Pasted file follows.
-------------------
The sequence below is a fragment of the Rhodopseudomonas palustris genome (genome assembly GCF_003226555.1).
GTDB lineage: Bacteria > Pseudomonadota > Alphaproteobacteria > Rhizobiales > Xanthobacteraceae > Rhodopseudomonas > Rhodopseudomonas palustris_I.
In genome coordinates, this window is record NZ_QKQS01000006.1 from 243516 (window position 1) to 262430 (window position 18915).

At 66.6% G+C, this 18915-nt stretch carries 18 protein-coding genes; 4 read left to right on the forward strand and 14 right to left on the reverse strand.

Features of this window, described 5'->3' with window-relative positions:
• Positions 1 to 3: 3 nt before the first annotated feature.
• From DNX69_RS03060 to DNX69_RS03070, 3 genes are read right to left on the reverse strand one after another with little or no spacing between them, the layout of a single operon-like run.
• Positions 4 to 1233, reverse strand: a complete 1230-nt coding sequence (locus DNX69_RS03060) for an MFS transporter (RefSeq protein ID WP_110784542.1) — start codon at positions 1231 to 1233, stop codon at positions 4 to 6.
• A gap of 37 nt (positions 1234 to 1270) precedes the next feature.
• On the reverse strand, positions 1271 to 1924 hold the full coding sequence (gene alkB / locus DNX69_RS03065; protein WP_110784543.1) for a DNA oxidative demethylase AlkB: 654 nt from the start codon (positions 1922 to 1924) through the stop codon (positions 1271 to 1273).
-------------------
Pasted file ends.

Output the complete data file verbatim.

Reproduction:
The sequence below is a fragment of the Rhodopseudomonas palustris genome (genome assembly GCF_003226555.1).
GTDB lineage: Bacteria > Pseudomonadota > Alphaproteobacteria > Rhizobiales > Xanthobacteraceae > Rhodopseudomonas > Rhodopseudomonas palustris_I.
In genome coordinates, this window is record NZ_QKQS01000006.1 from 243516 (window position 1) to 262430 (window position 18915).

At 66.6% G+C, this 18915-nt stretch carries 18 protein-coding genes; 4 read left to right on the forward strand and 14 right to left on the reverse strand.

Features of this window, described 5'->3' with window-relative positions:
• Positions 1 to 3: 3 nt before the first annotated feature.
• From DNX69_RS03060 to DNX69_RS03070, 3 genes are read right to left on the reverse strand one after another with little or no spacing between them, the layout of a single operon-like run.
• Positions 4 to 1233, reverse strand: a complete 1230-nt coding sequence (locus DNX69_RS03060) for an MFS transporter (RefSeq protein ID WP_110784542.1) — start codon at positions 1231 to 1233, stop codon at positions 4 to 6.
• A gap of 37 nt (positions 1234 to 1270) precedes the next feature.
• On the reverse strand, positions 1271 to 1924 hold the full coding sequence (gene alkB / locus DNX69_RS03065; protein WP_110784543.1) for a DNA oxidative demethylase AlkB: 654 nt from the start codon (positions 1922 to 1924) through the stop codon (positions 1271 to 1273).